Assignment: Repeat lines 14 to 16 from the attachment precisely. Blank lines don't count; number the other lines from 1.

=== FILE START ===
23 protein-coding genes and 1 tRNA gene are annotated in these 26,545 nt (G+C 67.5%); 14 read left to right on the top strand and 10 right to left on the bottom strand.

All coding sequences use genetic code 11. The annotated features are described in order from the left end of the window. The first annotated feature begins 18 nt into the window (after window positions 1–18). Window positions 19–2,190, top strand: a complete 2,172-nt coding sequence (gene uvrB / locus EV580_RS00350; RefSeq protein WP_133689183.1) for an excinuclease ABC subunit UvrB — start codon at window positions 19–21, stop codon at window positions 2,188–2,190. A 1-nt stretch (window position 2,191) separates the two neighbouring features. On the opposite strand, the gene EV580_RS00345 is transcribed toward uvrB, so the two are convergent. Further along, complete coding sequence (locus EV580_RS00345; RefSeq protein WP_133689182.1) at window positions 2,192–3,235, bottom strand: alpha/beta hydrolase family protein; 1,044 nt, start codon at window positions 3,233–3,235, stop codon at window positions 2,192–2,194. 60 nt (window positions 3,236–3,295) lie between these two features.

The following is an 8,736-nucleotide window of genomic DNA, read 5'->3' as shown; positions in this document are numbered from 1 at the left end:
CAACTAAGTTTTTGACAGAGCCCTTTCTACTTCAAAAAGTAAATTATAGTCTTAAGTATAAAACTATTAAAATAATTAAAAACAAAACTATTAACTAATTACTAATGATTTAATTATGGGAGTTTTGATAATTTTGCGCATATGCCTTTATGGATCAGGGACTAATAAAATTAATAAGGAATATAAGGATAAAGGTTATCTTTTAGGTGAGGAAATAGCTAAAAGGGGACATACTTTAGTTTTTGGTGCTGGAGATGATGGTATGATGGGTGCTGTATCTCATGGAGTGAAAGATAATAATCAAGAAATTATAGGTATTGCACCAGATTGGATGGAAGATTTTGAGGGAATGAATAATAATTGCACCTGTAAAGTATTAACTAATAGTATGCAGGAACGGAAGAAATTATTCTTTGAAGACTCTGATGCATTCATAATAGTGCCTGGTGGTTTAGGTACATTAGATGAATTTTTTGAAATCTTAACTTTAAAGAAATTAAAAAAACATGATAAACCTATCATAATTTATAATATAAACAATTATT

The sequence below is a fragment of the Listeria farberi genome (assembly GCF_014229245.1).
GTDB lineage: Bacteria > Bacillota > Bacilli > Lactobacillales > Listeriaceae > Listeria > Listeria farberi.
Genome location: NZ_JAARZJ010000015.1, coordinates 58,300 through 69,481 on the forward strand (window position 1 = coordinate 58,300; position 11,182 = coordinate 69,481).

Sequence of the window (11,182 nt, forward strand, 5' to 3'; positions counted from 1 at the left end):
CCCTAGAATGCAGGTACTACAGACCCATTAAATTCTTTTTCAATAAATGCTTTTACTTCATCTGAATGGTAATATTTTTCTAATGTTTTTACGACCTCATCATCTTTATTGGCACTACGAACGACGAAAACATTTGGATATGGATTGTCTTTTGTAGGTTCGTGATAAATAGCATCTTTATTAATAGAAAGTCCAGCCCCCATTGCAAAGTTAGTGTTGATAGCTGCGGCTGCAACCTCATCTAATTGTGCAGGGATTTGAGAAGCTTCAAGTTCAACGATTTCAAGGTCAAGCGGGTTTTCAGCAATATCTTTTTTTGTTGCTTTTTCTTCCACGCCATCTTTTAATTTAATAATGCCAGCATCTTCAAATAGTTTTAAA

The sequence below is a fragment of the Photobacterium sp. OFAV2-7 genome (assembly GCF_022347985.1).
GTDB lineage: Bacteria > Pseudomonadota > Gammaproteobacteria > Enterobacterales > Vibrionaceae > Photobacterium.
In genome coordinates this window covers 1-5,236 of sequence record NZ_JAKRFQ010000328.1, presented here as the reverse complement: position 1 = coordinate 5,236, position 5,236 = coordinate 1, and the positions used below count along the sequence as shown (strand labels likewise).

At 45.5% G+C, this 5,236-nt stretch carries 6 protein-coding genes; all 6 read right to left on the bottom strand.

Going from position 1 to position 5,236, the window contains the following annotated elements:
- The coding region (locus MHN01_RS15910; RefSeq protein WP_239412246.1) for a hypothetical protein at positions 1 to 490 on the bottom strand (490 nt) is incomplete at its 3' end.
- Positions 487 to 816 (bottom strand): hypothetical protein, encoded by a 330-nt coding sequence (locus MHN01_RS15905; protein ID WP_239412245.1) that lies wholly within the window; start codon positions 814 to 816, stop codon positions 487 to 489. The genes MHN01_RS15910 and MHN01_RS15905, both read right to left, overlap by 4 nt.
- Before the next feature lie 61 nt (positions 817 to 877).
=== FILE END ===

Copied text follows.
Going from position 1 to position 5,236, the window contains the following annotated elements:
- The coding region (locus MHN01_RS15910; RefSeq protein WP_239412246.1) for a hypothetical protein at positions 1 to 490 on the bottom strand (490 nt) is incomplete at its 3' end.
- Positions 487 to 816 (bottom strand): hypothetical protein, encoded by a 330-nt coding sequence (locus MHN01_RS15905; protein ID WP_239412245.1) that lies wholly within the window; start codon positions 814 to 816, stop codon positions 487 to 489. The genes MHN01_RS15910 and MHN01_RS15905, both read right to left, overlap by 4 nt.